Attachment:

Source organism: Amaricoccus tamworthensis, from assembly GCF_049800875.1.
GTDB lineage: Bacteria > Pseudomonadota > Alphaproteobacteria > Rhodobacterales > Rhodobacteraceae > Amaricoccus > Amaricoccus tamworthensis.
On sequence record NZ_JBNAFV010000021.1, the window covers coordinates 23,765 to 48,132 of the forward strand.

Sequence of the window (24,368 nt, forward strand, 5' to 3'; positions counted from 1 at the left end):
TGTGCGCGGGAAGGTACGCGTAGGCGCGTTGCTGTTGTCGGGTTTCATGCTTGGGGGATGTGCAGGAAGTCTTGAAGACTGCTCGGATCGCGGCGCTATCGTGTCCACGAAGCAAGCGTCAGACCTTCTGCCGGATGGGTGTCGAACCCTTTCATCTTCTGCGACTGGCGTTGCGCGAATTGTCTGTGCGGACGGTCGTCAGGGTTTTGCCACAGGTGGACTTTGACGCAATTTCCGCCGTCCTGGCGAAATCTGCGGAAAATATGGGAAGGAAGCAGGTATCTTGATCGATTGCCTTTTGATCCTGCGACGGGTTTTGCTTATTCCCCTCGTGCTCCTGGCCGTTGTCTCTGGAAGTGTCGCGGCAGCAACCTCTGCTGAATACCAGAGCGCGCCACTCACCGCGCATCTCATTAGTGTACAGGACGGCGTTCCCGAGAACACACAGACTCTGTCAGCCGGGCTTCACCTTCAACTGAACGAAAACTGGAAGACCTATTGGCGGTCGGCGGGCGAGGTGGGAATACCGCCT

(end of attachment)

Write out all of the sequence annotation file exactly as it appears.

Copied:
Source organism: Amaricoccus tamworthensis, from assembly GCF_049800875.1.
GTDB lineage: Bacteria > Pseudomonadota > Alphaproteobacteria > Rhodobacterales > Rhodobacteraceae > Amaricoccus > Amaricoccus tamworthensis.
On sequence record NZ_JBNAFV010000021.1, the window covers coordinates 23,765 to 48,132 of the forward strand.

Sequence of the window (24,368 nt, forward strand, 5' to 3'; positions counted from 1 at the left end):
TGTGCGCGGGAAGGTACGCGTAGGCGCGTTGCTGTTGTCGGGTTTCATGCTTGGGGGATGTGCAGGAAGTCTTGAAGACTGCTCGGATCGCGGCGCTATCGTGTCCACGAAGCAAGCGTCAGACCTTCTGCCGGATGGGTGTCGAACCCTTTCATCTTCTGCGACTGGCGTTGCGCGAATTGTCTGTGCGGACGGTCGTCAGGGTTTTGCCACAGGTGGACTTTGACGCAATTTCCGCCGTCCTGGCGAAATCTGCGGAAAATATGGGAAGGAAGCAGGTATCTTGATCGATTGCCTTTTGATCCTGCGACGGGTTTTGCTTATTCCCCTCGTGCTCCTGGCCGTTGTCTCTGGAAGTGTCGCGGCAGCAACCTCTGCTGAATACCAGAGCGCGCCACTCACCGCGCATCTCATTAGTGTACAGGACGGCGTTCCCGAGAACACACAGACTCTGTCAGCCGGGCTTCACCTTCAACTGAACGAAAACTGGAAGACCTATTGGCGGTCGGCGGGCGAGGTGGGAATACCGCCT